An amice is a vital part of the Armor of God (Eph. 6.). Though it is a simple piece of white cloth it represents the Helmet of Salvation; and, like any helmet when engaging in battle, it is essential in the spiritual battle a priest must face when approaching the altar to say Holy Mass. It is made (preferably) with linen and has long strands of solid weave cotton tape attached at the top two corners. It is worn across a priest's shoulders and around his neck with the purpose of covering the priest’s cassock and collar so they are not visible once his alb is on. The strands wrap around the back and tie in front at the waist.
Before the priest places the amice on his shoulders he touches it to the top of his head and recites the following vesting prayer:
Impone, Domine, capiti meo galeam salutis, ad expugnandos diabolicos incursus.
Place, O Lord, upon my head the helmet of salvation, that I may repel the assaults of the enemy.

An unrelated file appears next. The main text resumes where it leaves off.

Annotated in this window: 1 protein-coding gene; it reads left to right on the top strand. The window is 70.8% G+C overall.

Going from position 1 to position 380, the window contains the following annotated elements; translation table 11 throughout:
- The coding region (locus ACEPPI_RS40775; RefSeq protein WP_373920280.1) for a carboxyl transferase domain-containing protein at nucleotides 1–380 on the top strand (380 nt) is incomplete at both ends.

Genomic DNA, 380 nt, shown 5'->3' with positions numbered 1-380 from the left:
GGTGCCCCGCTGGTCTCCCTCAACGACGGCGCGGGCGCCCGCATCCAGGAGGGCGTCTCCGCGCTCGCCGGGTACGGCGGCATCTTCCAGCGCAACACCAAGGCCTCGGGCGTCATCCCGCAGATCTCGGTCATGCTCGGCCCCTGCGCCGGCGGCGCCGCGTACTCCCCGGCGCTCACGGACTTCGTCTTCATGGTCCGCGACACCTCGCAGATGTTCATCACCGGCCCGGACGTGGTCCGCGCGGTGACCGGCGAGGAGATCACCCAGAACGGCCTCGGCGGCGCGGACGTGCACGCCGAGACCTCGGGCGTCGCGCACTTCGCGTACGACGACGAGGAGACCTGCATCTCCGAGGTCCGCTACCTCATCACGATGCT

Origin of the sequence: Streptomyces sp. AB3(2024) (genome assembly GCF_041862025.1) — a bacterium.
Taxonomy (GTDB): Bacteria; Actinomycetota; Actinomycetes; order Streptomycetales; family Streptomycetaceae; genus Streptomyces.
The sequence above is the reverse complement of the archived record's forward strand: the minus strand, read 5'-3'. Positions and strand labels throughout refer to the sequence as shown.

Recently a priest approached me to ask if I could make an amice for him at a specific size and weight. I was very happy to take on this task and fashion a proper Helmet of Salvation. It was an interesting exercise for me. The entire time I was making the amice I had images of forging a helmet a priest would wear into battle. I never imagined myself a blacksmith; I lack the strength and stamina for such work but Smith was my great-grandfather's name. Perhaps those long-forgotten roots live on in some small way through this work. It is interesting to ponder and, as always, an absolute joy to serve our Lord and His Church this way.